A computational fluid dynamics study of crosswind effects on vehicle A–pillar aero–acoustics
The surface pressure fluctuations due to the flow separation in the A–pillar region on the front side windows of a passenger car is a dominant source of aerodynamic noise. Aerodynamically generated noise adversely affects vehicle occupant's comfort and safety (due to fatigue caused by long time noise exposure). The size and magnitude of the A–pillar flow separation mainly depend on the local A–pillar and windshield geometry and yaw angles. The primary objective of this was to develop a computational fluid dynamic (CFD) and computational aero–acoustics (CAA) model to simulate aerodynamic flow and noise generation in the A–pillar region of a simplified 40% scale vehicle with elliptical windshield radius at ±15° yaw angles. Observations made from the CFD and CAA results showed trailing edge and boundary layer noise were generated, caused by turbulent airflow separation behind the A–pillar region. The trailing edge noise was dominant in the leeward region while boundary layer noise was seemed to dominate in the windward region. High sound pressure levels were observed on the vehicle body, close to the noise source, which gradually decreased as the aerodynamic noise propagated further from the vehicle body.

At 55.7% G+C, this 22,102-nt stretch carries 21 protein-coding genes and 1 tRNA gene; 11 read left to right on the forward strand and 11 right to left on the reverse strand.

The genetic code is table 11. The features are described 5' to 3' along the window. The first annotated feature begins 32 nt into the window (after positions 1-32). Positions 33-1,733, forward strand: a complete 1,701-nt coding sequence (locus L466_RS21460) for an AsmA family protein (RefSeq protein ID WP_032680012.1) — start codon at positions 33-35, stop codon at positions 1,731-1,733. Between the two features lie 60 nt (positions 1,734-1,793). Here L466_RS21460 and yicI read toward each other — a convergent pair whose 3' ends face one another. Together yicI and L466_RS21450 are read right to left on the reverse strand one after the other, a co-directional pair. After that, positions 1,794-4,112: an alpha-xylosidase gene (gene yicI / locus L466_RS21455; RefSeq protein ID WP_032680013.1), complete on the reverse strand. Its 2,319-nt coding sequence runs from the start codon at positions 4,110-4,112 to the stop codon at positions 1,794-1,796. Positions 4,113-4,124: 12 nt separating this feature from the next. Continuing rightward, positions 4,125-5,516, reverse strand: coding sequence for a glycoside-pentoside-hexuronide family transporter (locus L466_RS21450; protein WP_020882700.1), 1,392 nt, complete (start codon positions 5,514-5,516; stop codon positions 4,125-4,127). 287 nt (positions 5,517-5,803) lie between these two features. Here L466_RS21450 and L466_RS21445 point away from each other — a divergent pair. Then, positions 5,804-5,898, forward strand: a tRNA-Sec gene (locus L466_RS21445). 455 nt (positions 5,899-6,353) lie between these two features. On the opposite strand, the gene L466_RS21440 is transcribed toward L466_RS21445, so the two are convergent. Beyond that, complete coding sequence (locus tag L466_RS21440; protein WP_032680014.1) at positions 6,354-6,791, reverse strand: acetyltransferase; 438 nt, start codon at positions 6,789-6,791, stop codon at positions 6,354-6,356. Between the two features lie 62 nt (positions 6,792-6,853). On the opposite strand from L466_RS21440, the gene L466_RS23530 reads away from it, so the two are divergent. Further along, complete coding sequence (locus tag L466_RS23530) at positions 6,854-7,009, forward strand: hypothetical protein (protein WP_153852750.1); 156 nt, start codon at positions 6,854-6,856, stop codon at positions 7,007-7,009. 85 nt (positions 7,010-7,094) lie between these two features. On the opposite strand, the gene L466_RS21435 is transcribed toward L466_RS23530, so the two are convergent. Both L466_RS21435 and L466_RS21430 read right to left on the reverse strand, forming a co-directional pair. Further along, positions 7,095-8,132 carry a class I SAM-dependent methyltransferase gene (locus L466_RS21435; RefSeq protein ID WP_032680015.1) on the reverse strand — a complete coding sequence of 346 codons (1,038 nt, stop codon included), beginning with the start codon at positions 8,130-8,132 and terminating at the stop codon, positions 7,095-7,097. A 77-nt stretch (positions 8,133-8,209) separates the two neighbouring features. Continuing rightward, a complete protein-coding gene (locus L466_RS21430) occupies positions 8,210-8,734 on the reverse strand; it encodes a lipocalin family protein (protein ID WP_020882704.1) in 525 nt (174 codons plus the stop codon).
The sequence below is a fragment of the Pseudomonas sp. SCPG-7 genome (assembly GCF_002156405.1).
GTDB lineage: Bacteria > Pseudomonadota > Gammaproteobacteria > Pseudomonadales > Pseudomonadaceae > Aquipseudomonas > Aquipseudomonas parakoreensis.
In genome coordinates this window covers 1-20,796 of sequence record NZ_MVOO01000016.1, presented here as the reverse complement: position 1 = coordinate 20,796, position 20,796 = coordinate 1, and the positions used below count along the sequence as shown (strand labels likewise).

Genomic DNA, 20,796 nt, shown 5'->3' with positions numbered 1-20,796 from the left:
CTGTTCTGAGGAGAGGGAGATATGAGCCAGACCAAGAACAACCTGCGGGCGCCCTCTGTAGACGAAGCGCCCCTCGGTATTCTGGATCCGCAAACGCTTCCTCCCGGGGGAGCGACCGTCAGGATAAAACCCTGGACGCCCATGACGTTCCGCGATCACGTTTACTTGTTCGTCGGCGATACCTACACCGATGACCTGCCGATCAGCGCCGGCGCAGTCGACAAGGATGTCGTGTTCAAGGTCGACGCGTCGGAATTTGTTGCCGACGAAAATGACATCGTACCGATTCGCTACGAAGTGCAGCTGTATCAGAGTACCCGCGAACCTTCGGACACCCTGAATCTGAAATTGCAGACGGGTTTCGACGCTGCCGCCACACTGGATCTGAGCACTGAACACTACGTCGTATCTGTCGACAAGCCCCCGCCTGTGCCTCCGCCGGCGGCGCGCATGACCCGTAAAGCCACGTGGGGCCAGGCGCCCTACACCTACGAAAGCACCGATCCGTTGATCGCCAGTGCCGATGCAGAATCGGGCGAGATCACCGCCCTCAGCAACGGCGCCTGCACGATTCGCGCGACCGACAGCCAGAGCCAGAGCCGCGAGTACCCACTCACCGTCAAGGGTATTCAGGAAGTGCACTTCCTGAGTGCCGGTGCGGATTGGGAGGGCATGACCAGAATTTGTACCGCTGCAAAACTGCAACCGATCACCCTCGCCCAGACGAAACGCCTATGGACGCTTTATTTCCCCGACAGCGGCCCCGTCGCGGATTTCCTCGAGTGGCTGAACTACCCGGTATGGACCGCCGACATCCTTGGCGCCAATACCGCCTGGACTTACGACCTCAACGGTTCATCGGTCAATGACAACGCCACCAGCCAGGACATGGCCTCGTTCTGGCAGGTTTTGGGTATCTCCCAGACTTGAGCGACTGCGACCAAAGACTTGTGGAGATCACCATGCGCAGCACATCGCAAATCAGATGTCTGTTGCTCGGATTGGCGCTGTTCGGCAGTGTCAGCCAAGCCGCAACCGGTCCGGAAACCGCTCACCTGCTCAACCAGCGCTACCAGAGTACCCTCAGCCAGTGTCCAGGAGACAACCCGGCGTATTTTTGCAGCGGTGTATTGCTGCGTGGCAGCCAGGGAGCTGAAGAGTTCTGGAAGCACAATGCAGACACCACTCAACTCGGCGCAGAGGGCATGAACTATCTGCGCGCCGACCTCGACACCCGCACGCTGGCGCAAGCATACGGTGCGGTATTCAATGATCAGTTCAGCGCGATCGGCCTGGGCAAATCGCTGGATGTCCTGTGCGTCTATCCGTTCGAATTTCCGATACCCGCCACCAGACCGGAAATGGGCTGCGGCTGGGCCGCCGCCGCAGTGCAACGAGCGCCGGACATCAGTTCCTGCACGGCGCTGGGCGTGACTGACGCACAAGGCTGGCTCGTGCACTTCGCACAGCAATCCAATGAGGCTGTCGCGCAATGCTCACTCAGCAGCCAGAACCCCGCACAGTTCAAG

Keywords: vehicle aerodynamics, aeroacoustics, computational fluid dynamics, CFD, crosswind effect, surface pressure fluctuation, flow separation, A–pillar region, front side windows, passenger cars, vehicle noise, windshield geometry, yaw angle, modelling, simulation, trailing edge noise, boundary layer noise